October 22, 2017
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Inspiring Leaders of Tomorrow

Posted on June 5, 2017 by in Canada, Hometown, Hometown International, News, Ontario

Desiree Demers, a Grade 10 École secondaire catholique Thériault student, is seen in the foreground taking part in one of the “ice-breaker” activities held at the opening of the D.A.R.E. leadership camp at Camp Bickell on the weekend. About 80 high school students from Timmins attended the free camp.

Desiree Demers, a Grade 10 École secondaire catholique Thériault student, is seen in the foreground taking part in one of the “ice-breaker” activities held at the opening of the D.A.R.E. leadership camp at Camp Bickell on the weekend. About 80 high school students from Timmins attended the free camp.

TIMMINS – Desiree Demers admits she is, by nature, a shy person.

To overcome that, the Grade 10 École secondaire catholique Thériault student has attended a few leadership camps over the years, to challenge herself to break out of that shell.

Demers was among the 80 high school students from Timmins attending the inaugural D.A.R.E. (Drug Abuse Resistance Education) leadership camp held at Camp Bickell this weekend.

“When I went to my first leadership camp, I didn’t talk at all,” recalled Demers, speaking to The Daily Press a few hours after arriving at the camp on Friday. “But since I’ve been going, I can tell you I am way better than I was before. So it’s super good for me because I am able to talk to people now and make friends with people I didn’t know at first.”

Another camper, Nick Head, a Grade 10 student from Roland Michener Secondary School, said gaining leadership qualities and the ability to communicate with others will help him in life whether he’s a student or a post-graduate employee.

“If you get a job, at some point, you’re going to have to go in front of people,” he said. “You’re always going to have to answer questions. I feel like with anything, you have to be a leader. You can’t always be standing in the background.”

Asked what he hoped to gain from the camp, Head replied, “I came here to better my leadership skills … I want to be able to lead teams to solve problems and work together to accomplish goals.”

Timmins Police Const. Rick Lemieux, who is known to most students in Timmins through this involvement with the D.A.R.E. program, was a key co-ordinator for the free camp.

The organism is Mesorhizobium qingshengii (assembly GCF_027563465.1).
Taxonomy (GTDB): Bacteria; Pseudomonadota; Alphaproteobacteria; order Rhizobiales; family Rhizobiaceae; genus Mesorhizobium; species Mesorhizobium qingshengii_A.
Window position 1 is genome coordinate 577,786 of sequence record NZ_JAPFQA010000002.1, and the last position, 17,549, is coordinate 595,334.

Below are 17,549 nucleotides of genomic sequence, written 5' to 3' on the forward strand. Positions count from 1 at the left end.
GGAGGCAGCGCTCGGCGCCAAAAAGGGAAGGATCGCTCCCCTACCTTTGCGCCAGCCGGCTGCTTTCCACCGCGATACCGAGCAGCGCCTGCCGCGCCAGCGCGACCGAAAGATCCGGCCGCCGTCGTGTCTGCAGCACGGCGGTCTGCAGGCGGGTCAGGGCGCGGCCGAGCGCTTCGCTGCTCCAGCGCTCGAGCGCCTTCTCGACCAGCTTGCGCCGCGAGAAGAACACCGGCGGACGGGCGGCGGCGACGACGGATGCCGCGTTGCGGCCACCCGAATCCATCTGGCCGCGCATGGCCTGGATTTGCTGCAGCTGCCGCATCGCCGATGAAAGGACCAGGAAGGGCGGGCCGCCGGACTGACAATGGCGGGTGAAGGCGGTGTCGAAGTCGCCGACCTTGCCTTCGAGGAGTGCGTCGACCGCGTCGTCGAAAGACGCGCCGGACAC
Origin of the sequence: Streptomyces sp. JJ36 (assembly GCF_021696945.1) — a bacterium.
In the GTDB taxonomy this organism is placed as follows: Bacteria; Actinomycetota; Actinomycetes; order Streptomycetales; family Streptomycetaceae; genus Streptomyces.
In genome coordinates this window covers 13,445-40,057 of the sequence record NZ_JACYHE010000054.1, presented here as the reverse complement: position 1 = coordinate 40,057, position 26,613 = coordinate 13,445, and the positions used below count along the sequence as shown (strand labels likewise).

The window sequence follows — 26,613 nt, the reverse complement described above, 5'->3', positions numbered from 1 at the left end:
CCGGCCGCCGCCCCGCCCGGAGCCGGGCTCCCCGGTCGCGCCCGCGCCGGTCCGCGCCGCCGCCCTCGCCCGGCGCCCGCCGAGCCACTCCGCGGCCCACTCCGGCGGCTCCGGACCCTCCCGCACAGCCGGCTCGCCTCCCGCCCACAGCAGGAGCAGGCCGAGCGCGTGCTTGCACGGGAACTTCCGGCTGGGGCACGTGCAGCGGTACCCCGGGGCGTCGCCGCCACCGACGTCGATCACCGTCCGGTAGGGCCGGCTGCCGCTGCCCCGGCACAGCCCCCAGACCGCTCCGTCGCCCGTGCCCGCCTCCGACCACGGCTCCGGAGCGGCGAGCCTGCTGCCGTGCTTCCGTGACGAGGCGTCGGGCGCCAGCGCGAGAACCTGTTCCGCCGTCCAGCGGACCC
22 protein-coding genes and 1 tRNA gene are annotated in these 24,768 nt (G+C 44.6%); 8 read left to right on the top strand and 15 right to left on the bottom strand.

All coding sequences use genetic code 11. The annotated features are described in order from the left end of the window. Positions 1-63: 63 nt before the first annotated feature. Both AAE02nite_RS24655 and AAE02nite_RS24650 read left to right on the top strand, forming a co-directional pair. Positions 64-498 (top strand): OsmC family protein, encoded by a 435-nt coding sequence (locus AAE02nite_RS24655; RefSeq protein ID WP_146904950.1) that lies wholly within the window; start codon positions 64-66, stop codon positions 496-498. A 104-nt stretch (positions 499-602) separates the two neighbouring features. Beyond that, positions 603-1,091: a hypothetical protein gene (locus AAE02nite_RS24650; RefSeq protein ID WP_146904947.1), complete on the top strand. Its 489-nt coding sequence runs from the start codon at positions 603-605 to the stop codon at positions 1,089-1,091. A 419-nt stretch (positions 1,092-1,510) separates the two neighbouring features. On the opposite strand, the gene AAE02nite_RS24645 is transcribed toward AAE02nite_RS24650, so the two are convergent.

He said for some of the students, the leadership training didn’t begin the moment they arrived at the camp, but several months in advance.

“Part of this camp is to get high school students to run it,” said Lemieux. “They’re the leaders in this. We, myself and officer Bill Field (who also teaches the D.A.R.E. program), set up the funding and booked some guest speakers. But all the activities were planned by the team leaders that were appointed by each of the high schools … So those students are the ones who are actually taking care of all the activities throughout the weekend.”

Jaykob Walton, a Grade 11 student from Timmins High and Vocational School, was one of those team leaders.

He said they wanted to offer activities and team events that would be fun, tap into individual interests and encourage opportunities for the campers to make new friends.

“Some people like a minute-to-win-it kind of game, while others are more of a basketball kind of person, so we’ve got a bit for everyone to get everybody involved where they feel comfortable,” said Walton.

Walton said the leaders were conscious of ensuring the campers leave with a feeling that they have gained something from the experience.

“We started off by asking what people want out of the weekend, and so by the end of the weekend we’re going to see if we actually achieved that goal, to not only encourage them but to also build on for next year.”

Some of the guest speakers at the camp included Alexya Racicot, a Thériault student who is also the lone Canadian representative on the D.A.R.E. international youth advisory board, Paul Harrison, who is a former NHLer and retired OPP officer, Daphne Wallbridge, a published author and vice-principal at Thériault, Sensei Willy Lebrun of Timmins Wado Kai, who was going to put on a martial arts demonstration, and motivational speaker Jonathan Zinck.

This article by Ron Grech is from Timmins Press.